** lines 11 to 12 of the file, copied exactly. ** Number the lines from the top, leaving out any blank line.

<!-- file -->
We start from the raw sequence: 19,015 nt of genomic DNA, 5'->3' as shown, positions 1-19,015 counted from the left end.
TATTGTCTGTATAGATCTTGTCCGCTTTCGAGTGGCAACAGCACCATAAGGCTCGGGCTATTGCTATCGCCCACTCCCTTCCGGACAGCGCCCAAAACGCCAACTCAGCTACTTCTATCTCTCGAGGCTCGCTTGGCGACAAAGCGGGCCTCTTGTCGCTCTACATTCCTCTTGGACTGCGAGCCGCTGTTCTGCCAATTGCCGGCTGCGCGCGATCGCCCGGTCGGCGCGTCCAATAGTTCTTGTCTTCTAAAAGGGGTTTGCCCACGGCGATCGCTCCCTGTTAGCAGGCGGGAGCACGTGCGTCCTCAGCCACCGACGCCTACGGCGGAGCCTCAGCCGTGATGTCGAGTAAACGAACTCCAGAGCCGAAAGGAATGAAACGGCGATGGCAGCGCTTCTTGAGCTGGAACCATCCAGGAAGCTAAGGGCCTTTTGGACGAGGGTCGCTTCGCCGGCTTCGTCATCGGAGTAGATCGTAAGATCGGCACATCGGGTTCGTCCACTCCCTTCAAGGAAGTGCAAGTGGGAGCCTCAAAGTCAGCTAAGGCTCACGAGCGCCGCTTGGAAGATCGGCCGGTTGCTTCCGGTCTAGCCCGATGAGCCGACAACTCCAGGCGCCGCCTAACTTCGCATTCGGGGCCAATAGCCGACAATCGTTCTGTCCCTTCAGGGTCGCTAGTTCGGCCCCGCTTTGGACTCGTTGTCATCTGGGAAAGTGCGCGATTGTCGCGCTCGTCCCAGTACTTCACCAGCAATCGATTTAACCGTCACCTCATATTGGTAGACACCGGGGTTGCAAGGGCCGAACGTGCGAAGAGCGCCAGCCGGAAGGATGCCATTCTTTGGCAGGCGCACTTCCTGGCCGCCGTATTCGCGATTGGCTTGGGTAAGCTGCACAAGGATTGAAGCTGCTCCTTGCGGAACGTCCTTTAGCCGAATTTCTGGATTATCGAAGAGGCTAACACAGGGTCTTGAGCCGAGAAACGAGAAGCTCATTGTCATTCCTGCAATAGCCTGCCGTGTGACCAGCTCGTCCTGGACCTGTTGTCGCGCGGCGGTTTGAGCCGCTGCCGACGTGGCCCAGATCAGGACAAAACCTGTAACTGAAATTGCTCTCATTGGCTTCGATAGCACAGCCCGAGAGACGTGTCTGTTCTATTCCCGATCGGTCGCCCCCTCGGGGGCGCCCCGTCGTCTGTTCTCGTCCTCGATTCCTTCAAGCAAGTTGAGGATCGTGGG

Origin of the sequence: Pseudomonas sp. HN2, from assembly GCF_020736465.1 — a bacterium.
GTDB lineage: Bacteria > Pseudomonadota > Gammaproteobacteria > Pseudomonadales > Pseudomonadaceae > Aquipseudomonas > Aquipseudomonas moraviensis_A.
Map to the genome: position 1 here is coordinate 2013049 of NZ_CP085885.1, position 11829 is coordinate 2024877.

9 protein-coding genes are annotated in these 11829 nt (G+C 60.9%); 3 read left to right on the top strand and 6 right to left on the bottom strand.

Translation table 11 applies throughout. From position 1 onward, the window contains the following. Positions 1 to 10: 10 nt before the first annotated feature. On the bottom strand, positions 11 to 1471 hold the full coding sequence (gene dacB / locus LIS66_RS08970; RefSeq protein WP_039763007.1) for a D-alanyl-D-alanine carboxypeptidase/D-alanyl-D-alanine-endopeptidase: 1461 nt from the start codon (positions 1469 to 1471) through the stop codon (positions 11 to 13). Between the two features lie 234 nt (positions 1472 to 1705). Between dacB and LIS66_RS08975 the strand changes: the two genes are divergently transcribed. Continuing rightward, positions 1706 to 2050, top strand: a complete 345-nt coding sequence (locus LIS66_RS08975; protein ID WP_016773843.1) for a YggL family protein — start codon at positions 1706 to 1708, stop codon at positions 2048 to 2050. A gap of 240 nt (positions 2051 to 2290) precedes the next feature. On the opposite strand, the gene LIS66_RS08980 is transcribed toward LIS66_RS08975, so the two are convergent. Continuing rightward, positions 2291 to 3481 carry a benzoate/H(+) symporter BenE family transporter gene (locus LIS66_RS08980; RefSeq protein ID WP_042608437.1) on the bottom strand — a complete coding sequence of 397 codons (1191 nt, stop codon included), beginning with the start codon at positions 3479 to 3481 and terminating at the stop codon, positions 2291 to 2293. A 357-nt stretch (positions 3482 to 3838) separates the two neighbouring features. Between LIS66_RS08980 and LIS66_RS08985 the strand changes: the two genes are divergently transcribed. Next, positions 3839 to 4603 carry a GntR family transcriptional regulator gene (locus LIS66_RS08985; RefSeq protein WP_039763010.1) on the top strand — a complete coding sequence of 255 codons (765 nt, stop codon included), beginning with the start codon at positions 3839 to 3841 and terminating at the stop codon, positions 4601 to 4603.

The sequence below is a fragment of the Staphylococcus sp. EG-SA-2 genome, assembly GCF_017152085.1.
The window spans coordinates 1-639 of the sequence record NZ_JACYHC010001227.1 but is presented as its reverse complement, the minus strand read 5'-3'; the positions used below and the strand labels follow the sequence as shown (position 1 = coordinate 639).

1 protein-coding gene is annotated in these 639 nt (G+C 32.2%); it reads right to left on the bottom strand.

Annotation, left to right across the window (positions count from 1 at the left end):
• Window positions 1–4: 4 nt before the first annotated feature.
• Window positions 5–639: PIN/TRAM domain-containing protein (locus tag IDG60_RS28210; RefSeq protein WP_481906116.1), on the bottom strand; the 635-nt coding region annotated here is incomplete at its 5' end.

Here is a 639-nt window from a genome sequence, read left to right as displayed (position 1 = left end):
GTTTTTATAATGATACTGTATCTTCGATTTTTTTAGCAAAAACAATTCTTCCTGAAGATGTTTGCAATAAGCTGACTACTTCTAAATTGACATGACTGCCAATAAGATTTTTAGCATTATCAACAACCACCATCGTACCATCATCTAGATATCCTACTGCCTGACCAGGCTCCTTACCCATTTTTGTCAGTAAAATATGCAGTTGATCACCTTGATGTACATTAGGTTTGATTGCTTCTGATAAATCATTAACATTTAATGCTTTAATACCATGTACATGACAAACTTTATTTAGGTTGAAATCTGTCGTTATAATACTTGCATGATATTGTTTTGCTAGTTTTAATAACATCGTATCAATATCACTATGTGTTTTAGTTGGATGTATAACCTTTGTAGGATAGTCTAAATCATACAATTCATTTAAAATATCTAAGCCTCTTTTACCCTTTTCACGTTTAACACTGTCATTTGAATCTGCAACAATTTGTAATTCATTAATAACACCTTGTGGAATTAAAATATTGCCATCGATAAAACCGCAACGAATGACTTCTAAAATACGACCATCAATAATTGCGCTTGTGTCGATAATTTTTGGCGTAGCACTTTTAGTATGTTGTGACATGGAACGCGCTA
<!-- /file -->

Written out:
Annotation, left to right across the window (positions count from 1 at the left end):
• Window positions 1–4: 4 nt before the first annotated feature.